A dear friend and colleague of mine, Adam Rothstein, is directing a live action short film as part of his MFA body of work here at Texas A&M University. His film is called Rare Model and the script was written in collaboration with a friend of his, Cody Pearce.
You can read a draft of the script here: Rare Model Draft Script
Adam has spent months fund raising, developing the characters, casting, organizing a crew of concept artists and prop fabricators, and generally being more amazing than I could ever hope to be. I joined the project at first to advise on certain aspects of the story and script, and then later to do 3D animatics and pre-visualization for some of the more complex scenes. In particular, I had a major hand in developing the action scene at the end and I have spent the last semester developing layout animatics of this section of the film. The 3D animatics will eventually be used as reference when Adam starts principle photography next year, but for me they are great practice with layout in the computer animation world!
Because I have never had an opportunity to work on a major dialogue sequence, I started work on the scene immediately before the climactic fight scene. My 2D and 3D animatics pick up from act 3 with Daphne, our robotic heroine, trapped in the ship of the bounty hunter, Triton.
My 2D thumbnails were done in literally 2 hours on a whiteboard. The idea was to get them out as quickly as humanly possible. I didn’t want to spend any time iterating in 2D, where I knew my drawing skills would handicap me. Instead I chose to throw everything into Maya from the start and do all the iterating in 3D. The dialogue in the 2D animatic was taken from one of the table reads that Adam did early on. I used the dialogue mostly to get an idea of timing during the dialogue scenes.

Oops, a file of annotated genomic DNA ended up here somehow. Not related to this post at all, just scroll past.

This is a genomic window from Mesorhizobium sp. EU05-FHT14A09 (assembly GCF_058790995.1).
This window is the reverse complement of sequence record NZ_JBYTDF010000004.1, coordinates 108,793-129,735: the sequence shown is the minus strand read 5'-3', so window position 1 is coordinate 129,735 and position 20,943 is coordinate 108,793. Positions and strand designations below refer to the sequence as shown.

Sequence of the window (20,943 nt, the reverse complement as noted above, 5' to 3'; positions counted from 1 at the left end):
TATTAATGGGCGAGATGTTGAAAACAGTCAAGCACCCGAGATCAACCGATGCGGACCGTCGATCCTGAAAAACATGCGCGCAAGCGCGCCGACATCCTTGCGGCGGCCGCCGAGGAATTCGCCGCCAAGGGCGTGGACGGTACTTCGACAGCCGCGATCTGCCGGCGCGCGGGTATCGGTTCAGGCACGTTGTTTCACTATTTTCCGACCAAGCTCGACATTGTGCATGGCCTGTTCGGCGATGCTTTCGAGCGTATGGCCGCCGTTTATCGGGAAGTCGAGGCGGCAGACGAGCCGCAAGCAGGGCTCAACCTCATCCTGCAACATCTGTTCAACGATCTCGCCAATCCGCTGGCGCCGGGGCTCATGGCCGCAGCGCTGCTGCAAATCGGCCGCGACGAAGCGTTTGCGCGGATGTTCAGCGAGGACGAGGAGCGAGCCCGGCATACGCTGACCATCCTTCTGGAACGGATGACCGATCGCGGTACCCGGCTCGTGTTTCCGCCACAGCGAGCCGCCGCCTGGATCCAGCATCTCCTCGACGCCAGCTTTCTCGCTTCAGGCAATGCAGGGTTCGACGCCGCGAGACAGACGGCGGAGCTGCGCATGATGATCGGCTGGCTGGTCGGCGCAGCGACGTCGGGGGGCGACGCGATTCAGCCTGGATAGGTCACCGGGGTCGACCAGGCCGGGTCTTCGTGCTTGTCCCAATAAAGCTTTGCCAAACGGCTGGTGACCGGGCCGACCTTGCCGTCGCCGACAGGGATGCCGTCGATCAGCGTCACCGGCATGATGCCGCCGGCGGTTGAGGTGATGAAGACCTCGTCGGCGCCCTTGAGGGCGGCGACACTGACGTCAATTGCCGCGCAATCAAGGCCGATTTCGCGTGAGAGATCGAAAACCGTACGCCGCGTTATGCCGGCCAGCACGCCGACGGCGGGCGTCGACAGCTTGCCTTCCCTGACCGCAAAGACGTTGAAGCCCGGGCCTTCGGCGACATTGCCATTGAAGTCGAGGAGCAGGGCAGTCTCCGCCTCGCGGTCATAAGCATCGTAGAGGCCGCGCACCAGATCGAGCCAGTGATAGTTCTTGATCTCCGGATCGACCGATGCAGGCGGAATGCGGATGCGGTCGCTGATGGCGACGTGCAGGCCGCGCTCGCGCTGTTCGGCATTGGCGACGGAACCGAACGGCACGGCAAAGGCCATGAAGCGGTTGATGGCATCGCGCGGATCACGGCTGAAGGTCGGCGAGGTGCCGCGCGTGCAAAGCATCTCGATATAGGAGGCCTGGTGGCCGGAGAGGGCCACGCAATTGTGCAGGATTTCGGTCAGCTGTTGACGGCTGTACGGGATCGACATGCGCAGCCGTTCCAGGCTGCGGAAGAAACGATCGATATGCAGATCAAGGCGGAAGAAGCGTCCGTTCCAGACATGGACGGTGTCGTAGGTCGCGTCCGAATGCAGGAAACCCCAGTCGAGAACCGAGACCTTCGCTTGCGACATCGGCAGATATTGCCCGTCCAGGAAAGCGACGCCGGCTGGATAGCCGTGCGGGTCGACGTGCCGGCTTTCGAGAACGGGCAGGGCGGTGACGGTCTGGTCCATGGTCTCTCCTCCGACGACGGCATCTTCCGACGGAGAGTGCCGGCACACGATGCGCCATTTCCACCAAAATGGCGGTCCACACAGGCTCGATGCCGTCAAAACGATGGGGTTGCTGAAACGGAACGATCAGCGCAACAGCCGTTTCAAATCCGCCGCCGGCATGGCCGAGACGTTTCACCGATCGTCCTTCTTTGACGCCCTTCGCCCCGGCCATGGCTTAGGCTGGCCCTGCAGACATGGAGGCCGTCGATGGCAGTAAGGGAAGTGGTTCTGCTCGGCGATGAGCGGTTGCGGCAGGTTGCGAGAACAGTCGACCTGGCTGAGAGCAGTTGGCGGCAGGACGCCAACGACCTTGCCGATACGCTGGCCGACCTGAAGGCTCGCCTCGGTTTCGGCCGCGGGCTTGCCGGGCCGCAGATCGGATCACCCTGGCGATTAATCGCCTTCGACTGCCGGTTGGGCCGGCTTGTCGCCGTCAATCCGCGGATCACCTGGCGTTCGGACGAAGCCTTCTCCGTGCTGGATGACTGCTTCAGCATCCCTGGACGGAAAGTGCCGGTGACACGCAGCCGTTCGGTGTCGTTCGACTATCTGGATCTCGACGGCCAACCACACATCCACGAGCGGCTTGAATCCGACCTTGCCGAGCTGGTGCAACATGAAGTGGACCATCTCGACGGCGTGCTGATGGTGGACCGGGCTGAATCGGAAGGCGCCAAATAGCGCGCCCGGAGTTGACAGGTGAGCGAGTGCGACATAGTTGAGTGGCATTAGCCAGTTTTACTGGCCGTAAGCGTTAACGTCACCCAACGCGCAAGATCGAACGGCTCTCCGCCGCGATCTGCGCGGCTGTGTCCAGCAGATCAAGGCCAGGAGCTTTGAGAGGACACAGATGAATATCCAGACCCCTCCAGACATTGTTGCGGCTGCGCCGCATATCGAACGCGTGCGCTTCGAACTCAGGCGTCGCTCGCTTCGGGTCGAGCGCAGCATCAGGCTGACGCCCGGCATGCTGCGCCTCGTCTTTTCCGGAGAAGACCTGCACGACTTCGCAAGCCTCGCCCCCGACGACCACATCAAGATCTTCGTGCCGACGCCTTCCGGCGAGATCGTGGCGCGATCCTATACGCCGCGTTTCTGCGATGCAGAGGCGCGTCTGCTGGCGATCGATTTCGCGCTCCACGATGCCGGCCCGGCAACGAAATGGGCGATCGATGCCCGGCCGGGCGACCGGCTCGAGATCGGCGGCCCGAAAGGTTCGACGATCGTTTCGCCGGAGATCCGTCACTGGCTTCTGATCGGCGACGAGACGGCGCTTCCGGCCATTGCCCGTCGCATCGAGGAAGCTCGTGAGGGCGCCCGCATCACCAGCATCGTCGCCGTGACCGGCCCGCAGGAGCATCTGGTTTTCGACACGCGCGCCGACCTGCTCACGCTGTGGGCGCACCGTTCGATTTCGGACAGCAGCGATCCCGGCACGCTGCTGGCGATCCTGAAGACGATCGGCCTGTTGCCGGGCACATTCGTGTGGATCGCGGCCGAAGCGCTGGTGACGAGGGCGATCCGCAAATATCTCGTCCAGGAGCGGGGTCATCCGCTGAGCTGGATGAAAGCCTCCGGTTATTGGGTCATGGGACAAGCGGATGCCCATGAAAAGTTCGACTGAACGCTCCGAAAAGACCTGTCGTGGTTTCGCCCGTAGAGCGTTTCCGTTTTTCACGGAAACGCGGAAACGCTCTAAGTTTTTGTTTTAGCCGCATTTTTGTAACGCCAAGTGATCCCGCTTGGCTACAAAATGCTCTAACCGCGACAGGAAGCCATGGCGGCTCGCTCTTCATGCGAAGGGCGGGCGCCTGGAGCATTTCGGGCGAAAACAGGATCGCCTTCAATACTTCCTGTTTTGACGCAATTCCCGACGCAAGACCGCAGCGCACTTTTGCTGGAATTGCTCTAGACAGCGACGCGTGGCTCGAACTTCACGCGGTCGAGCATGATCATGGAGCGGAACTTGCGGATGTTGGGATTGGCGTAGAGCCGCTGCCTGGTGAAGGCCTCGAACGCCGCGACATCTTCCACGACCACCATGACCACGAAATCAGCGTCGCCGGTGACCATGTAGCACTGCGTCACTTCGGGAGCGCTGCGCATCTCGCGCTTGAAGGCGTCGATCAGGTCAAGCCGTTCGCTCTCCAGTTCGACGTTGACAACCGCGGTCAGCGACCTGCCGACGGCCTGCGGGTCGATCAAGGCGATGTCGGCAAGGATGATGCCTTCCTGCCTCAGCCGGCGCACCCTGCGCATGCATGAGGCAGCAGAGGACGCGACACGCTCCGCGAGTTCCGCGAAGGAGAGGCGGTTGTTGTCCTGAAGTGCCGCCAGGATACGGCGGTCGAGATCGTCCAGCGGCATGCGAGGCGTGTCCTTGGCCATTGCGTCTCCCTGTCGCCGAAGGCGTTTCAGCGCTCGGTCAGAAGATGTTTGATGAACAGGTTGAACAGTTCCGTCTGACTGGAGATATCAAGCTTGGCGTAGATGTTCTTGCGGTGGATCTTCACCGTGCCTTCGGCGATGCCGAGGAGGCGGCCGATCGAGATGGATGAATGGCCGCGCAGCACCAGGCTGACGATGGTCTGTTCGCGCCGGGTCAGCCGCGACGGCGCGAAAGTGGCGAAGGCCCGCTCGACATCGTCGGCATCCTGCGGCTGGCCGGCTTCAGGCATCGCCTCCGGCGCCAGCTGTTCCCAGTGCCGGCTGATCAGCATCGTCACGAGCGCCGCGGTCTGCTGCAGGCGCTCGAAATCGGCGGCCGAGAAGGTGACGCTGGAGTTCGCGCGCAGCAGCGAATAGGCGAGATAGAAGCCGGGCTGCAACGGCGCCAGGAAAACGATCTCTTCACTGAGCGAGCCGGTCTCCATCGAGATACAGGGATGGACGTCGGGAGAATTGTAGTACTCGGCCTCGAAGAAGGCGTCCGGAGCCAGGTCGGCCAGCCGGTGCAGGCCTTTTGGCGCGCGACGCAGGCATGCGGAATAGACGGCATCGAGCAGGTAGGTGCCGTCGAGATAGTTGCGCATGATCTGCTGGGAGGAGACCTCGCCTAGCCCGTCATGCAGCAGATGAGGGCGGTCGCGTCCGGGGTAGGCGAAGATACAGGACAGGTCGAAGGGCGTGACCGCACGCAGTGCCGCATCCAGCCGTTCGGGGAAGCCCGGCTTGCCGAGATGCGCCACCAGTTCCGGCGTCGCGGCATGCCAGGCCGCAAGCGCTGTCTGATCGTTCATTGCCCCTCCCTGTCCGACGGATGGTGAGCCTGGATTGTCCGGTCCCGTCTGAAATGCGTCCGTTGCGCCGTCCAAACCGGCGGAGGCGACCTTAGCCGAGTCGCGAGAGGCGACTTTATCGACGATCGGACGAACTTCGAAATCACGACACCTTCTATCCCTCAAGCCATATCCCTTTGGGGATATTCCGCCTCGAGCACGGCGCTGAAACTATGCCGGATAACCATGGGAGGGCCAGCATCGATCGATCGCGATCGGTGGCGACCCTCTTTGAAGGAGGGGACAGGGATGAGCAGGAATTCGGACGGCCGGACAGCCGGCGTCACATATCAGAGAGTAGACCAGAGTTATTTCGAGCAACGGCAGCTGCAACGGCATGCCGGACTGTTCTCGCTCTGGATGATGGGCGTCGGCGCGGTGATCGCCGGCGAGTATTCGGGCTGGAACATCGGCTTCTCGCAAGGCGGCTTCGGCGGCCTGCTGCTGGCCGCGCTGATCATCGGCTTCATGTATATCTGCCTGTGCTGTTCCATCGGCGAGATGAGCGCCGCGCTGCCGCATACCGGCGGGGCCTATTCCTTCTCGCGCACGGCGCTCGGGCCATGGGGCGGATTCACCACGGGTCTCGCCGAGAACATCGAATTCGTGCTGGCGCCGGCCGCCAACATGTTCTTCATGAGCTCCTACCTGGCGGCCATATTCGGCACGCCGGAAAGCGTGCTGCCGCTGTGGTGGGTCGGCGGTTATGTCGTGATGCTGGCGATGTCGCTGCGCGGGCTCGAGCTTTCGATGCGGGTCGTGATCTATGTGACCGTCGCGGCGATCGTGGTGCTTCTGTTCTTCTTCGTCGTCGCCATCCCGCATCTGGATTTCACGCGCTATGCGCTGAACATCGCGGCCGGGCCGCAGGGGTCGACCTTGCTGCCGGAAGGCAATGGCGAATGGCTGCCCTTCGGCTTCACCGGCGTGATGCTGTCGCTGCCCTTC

The rig used in the animatics is the Morpheus Rig, which, aside from being a fantastic and well put together rig, comes with a lot of character customization tools, which makes it perfect for creating a diverse cast of characters while only using one standard rig. The Morpheus Rig is great for students working on their animation chops, and I was quickly able to tweak the controls of the rig and save out our 3 main characters: Daphne, Triton, and Daphne’s father, Kurt. Other than the characters and the exterior ship model (crafted by Mat Suarez), all of the props and lighting effects were done by me!
With each animatic I add more shots to the sequence and refine the shots that are already in the bag. In some cases entire sequences of shots are scrapped or re-imagined (hopefully for the better). Along the way I am also doing my best to refine the lighting, animation, and overall quality of the animatic. For layout animatics, things don’t usually need to be very refined, but the farther the layout artist goes with it, the less guess work the animators and other artists further down the pipeline have to do later on.
Here’s some of the concept art that has been produced by other members of Adam’s team. I used these pieces to help. I’m not done with the full animatic of the fight scene yet, but when I am, I hope that it will be a great help to Adam and his team. I can’t wait to see the final film when it’s complete!